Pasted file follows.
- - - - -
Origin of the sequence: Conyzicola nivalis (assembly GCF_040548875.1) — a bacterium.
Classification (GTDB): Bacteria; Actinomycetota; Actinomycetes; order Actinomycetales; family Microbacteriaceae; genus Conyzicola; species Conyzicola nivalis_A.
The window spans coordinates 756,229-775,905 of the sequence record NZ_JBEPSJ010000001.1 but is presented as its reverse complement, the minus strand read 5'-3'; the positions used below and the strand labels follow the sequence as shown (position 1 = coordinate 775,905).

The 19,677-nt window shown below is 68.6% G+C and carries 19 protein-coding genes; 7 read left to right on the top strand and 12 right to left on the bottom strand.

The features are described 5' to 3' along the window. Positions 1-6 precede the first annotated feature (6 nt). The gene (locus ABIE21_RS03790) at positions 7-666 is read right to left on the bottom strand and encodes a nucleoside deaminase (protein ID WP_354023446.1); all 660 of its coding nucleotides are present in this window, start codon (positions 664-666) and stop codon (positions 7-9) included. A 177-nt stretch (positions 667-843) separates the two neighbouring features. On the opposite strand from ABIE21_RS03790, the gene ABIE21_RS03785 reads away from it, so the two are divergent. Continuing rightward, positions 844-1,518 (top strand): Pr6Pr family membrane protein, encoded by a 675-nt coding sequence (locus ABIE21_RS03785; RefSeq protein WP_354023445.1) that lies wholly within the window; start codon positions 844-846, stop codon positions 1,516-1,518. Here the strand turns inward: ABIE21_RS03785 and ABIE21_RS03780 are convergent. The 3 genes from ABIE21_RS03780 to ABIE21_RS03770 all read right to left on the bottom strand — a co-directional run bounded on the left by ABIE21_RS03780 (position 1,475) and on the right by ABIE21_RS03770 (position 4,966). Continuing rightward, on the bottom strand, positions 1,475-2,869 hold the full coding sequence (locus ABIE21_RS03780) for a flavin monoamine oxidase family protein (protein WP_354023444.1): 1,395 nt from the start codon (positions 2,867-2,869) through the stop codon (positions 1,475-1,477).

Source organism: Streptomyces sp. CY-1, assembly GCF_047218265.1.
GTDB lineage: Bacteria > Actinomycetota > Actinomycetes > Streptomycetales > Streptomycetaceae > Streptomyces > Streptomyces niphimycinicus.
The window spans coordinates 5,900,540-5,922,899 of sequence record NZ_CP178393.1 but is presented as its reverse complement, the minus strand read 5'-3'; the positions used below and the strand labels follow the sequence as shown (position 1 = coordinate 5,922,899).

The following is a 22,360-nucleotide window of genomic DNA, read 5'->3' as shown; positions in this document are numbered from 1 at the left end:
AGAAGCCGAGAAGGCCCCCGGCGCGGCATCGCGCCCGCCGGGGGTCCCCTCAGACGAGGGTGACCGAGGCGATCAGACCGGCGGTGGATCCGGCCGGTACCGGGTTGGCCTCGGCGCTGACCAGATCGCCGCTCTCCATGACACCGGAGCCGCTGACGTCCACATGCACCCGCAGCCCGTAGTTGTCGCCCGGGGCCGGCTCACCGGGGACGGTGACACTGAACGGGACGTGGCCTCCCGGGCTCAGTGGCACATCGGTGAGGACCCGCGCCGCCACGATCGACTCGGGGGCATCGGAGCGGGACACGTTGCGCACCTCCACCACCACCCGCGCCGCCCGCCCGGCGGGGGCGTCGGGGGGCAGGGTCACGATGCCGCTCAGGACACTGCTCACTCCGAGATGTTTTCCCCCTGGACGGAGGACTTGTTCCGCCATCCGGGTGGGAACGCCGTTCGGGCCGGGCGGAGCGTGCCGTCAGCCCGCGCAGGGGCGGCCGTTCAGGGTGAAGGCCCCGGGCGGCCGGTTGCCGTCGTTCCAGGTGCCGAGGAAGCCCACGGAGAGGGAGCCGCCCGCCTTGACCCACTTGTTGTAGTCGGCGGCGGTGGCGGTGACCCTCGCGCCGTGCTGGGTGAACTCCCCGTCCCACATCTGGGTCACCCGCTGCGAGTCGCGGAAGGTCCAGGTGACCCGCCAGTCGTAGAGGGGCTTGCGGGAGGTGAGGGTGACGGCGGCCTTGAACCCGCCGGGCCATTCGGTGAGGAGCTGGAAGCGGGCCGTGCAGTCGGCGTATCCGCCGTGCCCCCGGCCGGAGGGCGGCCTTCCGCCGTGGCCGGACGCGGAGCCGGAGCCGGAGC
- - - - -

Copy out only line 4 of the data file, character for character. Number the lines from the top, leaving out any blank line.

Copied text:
The 19,677-nt window shown below is 68.6% G+C and carries 19 protein-coding genes; 7 read left to right on the top strand and 12 right to left on the bottom strand.